Uninsurable Risk

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Uninsurable Risk

A risk against which one cannot purchase insurance, either because it is very likely to occur or because it would be too expensive to cover if it did. For example, a 118-year-old person may be an uninsurable risk for life insurance because the person is very likely to die before the insurer collects a sufficient amount in premiums. Likewise, one generally cannot insure against nuclear war because, even though nuclear war is unlikely, repairs and medical bills would be prohibitively expensive.
References in periodicals archive ?
The sphere of insurable risks is increasing while the sphere of uninsurable risks is narrowing, resulting in a positive shift of the insurability frontier.
The IRS argued that the arrangement did not meet these requirements because neither Feedback nor Pan American maintained sufficient reserves to meet its obligations, leaving the risk with the insured; Feedback had an insufficient pool of insureds to adequately distribute risk; the policies included uninsurable risks; and Feedback and Pan American did not operate as insurance companies and did not determine the premiums on their policies at arm's length.
The division helps businesses transfer traditionally uninsurable risks to a third-party balance sheet.
We are seeking similar opportunities to create value for our customers, and in some cases, for previously uninsurable risks."
Nuclear power is a case in point having a raft of hidden subsidies, one of them being its uninsurable risks. The US had to draft the Price-Anderson act to protect the industry from large-scale nuclear accidents.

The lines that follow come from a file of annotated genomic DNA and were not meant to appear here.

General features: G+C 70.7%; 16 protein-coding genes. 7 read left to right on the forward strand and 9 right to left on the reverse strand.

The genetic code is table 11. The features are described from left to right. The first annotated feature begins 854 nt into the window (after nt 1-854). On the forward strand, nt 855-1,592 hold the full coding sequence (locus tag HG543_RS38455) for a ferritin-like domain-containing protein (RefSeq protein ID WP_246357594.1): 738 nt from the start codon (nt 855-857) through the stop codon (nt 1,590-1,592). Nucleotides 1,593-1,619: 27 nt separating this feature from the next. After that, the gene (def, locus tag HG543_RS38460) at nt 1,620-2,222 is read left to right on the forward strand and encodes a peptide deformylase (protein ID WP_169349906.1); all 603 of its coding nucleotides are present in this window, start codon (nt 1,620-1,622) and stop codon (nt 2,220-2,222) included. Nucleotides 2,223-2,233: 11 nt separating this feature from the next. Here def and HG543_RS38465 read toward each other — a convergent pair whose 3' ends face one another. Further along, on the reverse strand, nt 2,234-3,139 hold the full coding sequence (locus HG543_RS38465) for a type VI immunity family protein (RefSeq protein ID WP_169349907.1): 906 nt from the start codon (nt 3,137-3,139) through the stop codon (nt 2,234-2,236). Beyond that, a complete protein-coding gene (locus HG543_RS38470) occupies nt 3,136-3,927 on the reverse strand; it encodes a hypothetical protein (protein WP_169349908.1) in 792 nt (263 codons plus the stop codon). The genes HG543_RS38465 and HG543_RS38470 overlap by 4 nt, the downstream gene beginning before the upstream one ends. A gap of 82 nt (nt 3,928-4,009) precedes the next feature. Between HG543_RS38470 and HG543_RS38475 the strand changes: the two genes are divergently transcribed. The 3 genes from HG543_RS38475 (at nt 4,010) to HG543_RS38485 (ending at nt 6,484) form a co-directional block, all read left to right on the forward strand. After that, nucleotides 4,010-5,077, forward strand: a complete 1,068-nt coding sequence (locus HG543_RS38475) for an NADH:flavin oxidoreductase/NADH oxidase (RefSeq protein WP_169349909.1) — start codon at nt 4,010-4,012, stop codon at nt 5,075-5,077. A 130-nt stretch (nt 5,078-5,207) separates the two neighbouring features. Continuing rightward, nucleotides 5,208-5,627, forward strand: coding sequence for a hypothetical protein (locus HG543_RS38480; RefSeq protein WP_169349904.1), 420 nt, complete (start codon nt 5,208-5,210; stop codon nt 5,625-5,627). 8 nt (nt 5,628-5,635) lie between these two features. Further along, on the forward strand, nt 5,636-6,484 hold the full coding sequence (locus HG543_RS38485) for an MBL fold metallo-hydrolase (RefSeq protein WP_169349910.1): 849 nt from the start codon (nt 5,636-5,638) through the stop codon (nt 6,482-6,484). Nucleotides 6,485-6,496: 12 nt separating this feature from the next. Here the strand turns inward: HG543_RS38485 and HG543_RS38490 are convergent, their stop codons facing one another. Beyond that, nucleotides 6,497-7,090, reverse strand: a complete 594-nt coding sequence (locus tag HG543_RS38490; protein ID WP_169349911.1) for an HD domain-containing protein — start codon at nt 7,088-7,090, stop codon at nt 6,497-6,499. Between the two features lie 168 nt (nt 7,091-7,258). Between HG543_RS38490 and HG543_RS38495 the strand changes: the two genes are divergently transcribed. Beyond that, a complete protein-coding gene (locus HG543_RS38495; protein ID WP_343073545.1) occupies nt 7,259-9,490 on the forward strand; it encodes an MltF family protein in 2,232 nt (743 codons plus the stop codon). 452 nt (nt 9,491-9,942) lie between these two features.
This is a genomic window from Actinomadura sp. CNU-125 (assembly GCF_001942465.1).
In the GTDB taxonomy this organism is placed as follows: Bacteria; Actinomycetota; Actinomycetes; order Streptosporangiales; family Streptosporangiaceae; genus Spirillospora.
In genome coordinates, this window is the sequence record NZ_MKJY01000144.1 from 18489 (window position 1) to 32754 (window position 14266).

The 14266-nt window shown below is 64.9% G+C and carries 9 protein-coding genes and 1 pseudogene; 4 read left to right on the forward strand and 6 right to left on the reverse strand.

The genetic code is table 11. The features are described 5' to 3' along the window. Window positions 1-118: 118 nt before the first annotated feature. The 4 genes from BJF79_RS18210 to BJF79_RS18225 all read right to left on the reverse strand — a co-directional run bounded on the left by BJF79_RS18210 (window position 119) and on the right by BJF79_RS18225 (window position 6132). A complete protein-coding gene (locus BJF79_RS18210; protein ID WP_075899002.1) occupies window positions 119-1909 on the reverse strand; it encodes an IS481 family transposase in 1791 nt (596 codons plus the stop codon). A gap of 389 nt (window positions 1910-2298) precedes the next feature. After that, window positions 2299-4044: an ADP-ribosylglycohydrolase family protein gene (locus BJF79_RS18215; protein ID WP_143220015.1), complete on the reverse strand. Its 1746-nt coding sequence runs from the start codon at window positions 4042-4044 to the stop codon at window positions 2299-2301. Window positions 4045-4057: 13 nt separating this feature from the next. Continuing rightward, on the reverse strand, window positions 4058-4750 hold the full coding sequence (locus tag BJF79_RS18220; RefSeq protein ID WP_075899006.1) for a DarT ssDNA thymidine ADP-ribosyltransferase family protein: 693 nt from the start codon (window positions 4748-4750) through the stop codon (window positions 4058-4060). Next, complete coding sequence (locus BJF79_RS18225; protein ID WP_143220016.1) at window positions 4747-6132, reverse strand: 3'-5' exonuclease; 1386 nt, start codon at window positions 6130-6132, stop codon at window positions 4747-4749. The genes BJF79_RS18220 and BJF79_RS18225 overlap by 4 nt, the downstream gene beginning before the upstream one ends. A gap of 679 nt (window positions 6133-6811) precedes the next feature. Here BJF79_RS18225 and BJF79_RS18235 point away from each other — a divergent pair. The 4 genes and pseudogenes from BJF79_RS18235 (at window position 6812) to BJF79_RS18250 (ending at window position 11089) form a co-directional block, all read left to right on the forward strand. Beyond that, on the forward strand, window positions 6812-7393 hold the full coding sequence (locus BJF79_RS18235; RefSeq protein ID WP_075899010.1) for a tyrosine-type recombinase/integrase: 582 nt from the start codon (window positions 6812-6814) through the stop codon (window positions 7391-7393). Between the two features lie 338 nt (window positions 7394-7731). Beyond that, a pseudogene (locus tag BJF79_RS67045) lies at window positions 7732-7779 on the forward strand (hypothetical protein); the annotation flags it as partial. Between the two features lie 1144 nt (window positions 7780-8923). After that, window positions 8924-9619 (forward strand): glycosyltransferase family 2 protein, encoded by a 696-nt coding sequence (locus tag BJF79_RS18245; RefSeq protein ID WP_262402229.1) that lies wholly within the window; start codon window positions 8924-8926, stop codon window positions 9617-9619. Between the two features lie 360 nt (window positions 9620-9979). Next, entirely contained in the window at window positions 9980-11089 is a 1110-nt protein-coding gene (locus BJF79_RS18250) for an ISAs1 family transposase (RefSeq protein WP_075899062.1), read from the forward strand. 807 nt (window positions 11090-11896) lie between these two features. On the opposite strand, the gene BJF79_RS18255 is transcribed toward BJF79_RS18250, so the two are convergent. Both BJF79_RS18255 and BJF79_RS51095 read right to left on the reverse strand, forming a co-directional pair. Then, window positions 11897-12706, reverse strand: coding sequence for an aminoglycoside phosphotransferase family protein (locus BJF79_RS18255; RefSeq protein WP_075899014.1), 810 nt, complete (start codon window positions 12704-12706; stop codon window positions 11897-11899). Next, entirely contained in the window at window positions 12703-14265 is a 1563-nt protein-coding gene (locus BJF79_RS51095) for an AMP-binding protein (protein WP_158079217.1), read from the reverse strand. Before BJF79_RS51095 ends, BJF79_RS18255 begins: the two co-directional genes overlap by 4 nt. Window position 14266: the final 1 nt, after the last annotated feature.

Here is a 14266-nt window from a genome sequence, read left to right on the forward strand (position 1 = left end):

Senior management must consider a more comprehensive risk management program to address a wide variety of insurable and uninsurable risks.
More than two-thirds of risk managers surveyed say their companies now expect them to assist not only with insurable risks in the supply chain but also with assessing and addressing uninsurable risks. And 66 percent say they are now responsible for providing risk management advice on strategic supply chain decisions, such as new product launches, sourcing decisions and warehouse locations.
In this sense, the infinite-horizon setting, while convenient, may understate the hardship caused by uninsurable risks. In particular, the polar opposite of the dynastic model is the pure lifecycle model in which households care only about their own welfare, and not at all about the welfare of their children.
Russell, 1997, "Catastrophe Insurance, Capital-Markets, and Uninsurable Risks", Journal of Risk and Insurance, 64:205-230
Risk management in the nonprofit sector is complicated by a number of issues, including the magnitude of uninsurable risks facing a typical organization.
Under their simple model, they show that traditional theory holds only when the insurable and uninsurable risks are statistically independent.
"Well," you might say, "those are business risks, not insurable risks." We all know that there are three categories of insurable risks: insurable, difficult to insure (such as flood and, perhaps, Y2K) and uninsurable risks that do not fit the historic criteria for insurance, such as no snow, temperature fluctuations, swings in currency rates and, particularly, the stock market.